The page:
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Comment: Re:Why don't you have any remote management? (Score 1) 539

by algae (#30558104) Attached to: Preventing My Hosting Provider From Rooting My Server?
Seriously? What you have is not a "server", it's a PC in a rack chassis. Any decent computer designed to go into a datacenter will have a redundant PSU, and a BMC that will log and alert you that one same has failed. I'm responsible for computers that I've literally never seen, and it's really not that big a deal.
The Courts

Student Satirist Gets 3 Months; the Judge, Likely More 689

Posted by timothy
from the but-everyone-else-in-pa-is-clean dept.
ponraul writes "When Judge Mark A. Ciavarella Jr., 58, sentenced Hillary Transue, 17, on a harassment charge stemming from a MySpace parody of her high school's assistant principal, Hillary expected to be let off with a stern lecture; instead, the Wilkes-Barre, PA area teen got three months in a commercially operated juvenile detention center. In a reversal of fortune, Ciavarella and his colleague, Judge Conahan, 56, find themselves trying to plea-bargain an 87-month sentence in Federal correctional facilities relating to a kick-back scheme that netted the pair $2.6 Million and PA Child Care 5000 inmates." True poetic justice would be for these corrupt, callous judges to serve their sentences in the same kind of environment to which they were happy to dispatch juvenile defendants.
Security

Hackers Clone Passports In Driveby RFID Heist 251

Posted by CmdrTaco
from the well-not-exactly dept.
pnorth writes "A hacker has shown how easy it is to clone US passport cards that use RFID by conducting a drive-by test on the streets of San Francisco. Chris Paget, director of research and development at Seattle-based IOActive, used a $250 Motorola RFID reader and an antenna mounted in a car's side window and drove for 20 minutes around San Francisco, with a colleague videoing the demonstration. During the demonstration he picked up the details of two US passport cards. Using the data gleaned it would be relatively simple to make cloned passport cards he said. Paget is best known for having to abandon presenting a paper at the Black Hat security conference in Washington in 2007 after an RFID company threatened him with legal action." Apparently this is a little unfair — he sniffed the data, he didn't actually make a fake passport.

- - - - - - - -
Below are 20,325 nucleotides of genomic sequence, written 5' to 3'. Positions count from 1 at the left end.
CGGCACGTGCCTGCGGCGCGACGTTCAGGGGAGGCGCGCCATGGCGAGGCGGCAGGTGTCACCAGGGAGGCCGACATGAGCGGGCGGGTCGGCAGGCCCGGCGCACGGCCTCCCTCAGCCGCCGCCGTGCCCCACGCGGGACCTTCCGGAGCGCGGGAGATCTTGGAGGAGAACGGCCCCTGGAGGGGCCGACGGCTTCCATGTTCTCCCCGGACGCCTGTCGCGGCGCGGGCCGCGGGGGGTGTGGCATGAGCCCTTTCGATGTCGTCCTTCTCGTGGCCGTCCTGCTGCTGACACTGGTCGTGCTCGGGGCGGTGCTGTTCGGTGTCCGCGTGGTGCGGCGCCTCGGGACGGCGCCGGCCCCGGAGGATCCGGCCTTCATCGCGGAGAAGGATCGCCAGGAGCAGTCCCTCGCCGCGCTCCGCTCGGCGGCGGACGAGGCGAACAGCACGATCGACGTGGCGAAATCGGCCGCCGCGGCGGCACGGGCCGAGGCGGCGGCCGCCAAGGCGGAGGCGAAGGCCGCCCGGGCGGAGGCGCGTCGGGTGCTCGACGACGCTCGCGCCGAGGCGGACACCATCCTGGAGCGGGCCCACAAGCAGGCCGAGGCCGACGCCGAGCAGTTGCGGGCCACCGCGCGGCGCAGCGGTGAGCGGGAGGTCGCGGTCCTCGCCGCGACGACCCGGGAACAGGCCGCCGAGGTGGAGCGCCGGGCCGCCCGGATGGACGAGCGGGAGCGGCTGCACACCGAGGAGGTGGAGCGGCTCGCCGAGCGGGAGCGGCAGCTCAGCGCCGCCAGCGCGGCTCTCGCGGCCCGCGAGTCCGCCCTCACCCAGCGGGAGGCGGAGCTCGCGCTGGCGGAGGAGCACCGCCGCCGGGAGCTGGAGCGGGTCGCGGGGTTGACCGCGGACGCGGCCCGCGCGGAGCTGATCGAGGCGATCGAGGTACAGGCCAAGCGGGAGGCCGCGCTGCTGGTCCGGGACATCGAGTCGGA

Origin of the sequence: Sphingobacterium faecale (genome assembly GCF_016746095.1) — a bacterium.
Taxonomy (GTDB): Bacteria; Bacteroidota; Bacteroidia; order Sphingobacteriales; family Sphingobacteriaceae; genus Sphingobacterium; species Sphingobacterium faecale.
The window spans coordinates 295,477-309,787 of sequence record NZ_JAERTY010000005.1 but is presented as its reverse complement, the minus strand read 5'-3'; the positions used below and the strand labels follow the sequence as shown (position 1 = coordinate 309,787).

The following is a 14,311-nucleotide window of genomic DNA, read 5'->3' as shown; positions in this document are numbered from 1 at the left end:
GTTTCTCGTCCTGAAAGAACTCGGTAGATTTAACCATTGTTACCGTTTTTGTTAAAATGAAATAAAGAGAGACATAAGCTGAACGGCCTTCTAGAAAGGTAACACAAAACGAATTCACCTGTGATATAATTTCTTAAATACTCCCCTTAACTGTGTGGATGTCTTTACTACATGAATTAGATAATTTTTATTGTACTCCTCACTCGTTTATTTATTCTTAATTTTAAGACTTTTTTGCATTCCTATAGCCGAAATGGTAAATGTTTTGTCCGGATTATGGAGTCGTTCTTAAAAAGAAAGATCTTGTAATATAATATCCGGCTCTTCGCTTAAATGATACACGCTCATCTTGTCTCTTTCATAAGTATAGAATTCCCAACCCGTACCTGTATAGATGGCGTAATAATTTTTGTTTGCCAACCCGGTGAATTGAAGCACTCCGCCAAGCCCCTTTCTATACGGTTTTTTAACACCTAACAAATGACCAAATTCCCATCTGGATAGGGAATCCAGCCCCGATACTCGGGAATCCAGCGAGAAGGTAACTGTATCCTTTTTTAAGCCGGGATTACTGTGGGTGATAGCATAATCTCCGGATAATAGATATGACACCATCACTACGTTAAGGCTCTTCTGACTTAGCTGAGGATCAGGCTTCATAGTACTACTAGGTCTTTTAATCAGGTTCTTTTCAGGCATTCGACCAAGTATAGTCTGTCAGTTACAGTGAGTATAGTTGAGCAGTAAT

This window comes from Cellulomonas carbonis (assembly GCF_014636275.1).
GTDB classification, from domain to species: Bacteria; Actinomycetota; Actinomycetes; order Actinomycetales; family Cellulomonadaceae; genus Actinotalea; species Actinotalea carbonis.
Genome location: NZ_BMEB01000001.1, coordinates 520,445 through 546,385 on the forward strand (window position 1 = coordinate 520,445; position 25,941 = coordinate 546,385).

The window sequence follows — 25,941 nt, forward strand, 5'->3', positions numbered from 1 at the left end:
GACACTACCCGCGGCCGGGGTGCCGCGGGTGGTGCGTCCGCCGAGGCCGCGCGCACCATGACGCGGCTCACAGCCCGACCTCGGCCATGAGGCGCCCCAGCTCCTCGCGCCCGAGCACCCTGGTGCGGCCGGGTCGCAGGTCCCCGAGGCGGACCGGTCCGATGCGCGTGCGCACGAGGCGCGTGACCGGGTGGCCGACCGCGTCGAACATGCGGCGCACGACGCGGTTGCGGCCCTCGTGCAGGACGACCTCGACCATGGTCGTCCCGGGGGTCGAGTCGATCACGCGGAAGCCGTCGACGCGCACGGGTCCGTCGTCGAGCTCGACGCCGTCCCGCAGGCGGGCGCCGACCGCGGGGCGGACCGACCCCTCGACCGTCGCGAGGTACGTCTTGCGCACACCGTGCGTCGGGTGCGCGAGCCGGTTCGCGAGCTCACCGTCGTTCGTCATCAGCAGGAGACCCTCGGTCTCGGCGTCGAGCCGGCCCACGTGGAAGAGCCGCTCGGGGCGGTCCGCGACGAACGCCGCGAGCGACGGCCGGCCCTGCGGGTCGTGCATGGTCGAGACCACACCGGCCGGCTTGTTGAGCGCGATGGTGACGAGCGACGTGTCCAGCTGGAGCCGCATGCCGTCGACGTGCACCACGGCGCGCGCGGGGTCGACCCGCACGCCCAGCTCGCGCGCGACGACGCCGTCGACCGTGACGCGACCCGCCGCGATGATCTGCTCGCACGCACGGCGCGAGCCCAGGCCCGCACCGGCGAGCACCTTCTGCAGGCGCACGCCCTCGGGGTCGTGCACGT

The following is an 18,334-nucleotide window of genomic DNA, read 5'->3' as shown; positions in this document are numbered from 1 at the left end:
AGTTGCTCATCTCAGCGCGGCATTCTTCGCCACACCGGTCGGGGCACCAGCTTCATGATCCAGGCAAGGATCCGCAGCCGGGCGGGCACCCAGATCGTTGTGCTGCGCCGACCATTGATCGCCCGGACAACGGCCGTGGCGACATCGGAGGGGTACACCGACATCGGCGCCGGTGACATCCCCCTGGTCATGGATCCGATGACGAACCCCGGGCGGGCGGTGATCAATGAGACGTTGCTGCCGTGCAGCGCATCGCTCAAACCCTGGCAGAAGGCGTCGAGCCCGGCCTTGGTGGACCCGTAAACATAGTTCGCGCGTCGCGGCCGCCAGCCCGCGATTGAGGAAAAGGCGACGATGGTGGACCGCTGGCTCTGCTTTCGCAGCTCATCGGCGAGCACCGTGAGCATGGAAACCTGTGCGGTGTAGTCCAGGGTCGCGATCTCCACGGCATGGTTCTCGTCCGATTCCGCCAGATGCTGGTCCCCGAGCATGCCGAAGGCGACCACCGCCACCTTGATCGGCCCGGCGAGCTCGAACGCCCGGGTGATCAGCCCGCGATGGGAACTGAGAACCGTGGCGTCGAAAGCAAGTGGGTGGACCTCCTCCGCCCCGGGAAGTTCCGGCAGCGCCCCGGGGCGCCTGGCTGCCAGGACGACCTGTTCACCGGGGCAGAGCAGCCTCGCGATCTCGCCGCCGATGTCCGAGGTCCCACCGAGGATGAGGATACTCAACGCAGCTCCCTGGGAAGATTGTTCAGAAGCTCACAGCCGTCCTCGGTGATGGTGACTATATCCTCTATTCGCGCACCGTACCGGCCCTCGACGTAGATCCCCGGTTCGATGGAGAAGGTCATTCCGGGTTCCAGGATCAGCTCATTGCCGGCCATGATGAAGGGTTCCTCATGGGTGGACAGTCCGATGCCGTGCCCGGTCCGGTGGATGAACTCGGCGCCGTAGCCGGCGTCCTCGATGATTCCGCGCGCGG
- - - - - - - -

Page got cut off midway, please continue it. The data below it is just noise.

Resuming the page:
Microsoft

Microsoft Update Slips In a Firefox Extension 803

Posted by kdawson
from the hitch-hiker dept.
An anonymous reader writes "While doing a weekly scrub of my Windows systems, which includes checking for driver updates and running virus scans, I found Firefox notifying me of a new add-on. It's labelled 'Microsoft .NET Framework Assistant,' and it 'Adds ClickOnce support and the ability to report installed .NET versions to the web server.' The add-on could not be uninstalled in the usual way. A little Net searching turned up a number of sites offering advice on getting rid of the unrequested add-on." The unasked-for extension has been hitchhiking along with updates to Visual Studio, and perhaps other products that depend on .NET, since August. It appears to have gone wider recently, coming in with updates to XP SP3.
Security

Largest Data Breach Disclosed During Inauguration 168

Posted by kdawson
from the debit-cards-at-risk dept.
rmogull writes "Brian Krebs over at the Washington Post just published a story that Heartland Payment Systems disclosed what may be the largest data breach in history. Today. During the inauguration. Heartland processes over 100 million transactions a month, mostly from small to medium-sized businesses, and doesn't know how many cards were compromised. The breach was discovered after tracing fraud in the system back to Heartland, and involved malicious software snooping their internal network. I've written some additional analysis on this and similar breaches. It's interesting that the biggest breaches now involve attacks installing malicious software to sniff data — including TJX, Hannaford, Cardsystems, and now Heartland Payment Systems." One bit of good news out of this massive breach is that, according to Heartland's CFO, "The nature of the [breach] is such that card-not-present transactions are actually quite difficult for the bad guys to do because one piece of information we know they did not get was an address." Heartland just put up a press release on the breach.

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